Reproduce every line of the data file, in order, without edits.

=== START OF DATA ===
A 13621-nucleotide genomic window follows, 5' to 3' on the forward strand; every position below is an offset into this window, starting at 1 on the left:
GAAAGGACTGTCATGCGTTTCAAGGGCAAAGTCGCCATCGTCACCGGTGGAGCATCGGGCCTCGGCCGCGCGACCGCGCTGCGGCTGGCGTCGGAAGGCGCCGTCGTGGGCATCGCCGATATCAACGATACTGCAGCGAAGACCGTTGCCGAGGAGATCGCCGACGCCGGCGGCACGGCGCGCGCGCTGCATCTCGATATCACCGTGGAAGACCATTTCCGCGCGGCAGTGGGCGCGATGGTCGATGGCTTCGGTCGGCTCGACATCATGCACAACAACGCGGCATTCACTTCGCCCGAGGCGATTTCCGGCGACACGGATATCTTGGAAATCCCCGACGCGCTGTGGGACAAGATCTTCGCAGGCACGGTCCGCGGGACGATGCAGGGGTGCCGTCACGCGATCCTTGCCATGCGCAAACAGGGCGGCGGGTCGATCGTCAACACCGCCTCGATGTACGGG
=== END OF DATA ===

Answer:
A 13621-nucleotide genomic window follows, 5' to 3' on the forward strand; every position below is an offset into this window, starting at 1 on the left:
GAAAGGACTGTCATGCGTTTCAAGGGCAAAGTCGCCATCGTCACCGGTGGAGCATCGGGCCTCGGCCGCGCGACCGCGCTGCGGCTGGCGTCGGAAGGCGCCGTCGTGGGCATCGCCGATATCAACGATACTGCAGCGAAGACCGTTGCCGAGGAGATCGCCGACGCCGGCGGCACGGCGCGCGCGCTGCATCTCGATATCACCGTGGAAGACCATTTCCGCGCGGCAGTGGGCGCGATGGTCGATGGCTTCGGTCGGCTCGACATCATGCACAACAACGCGGCATTCACTTCGCCCGAGGCGATTTCCGGCGACACGGATATCTTGGAAATCCCCGACGCGCTGTGGGACAAGATCTTCGCAGGCACGGTCCGCGGGACGATGCAGGGGTGCCGTCACGCGATCCTTGCCATGCGCAAACAGGGCGGCGGGTCGATCGTCAACACCGCCTCGATGTACGGG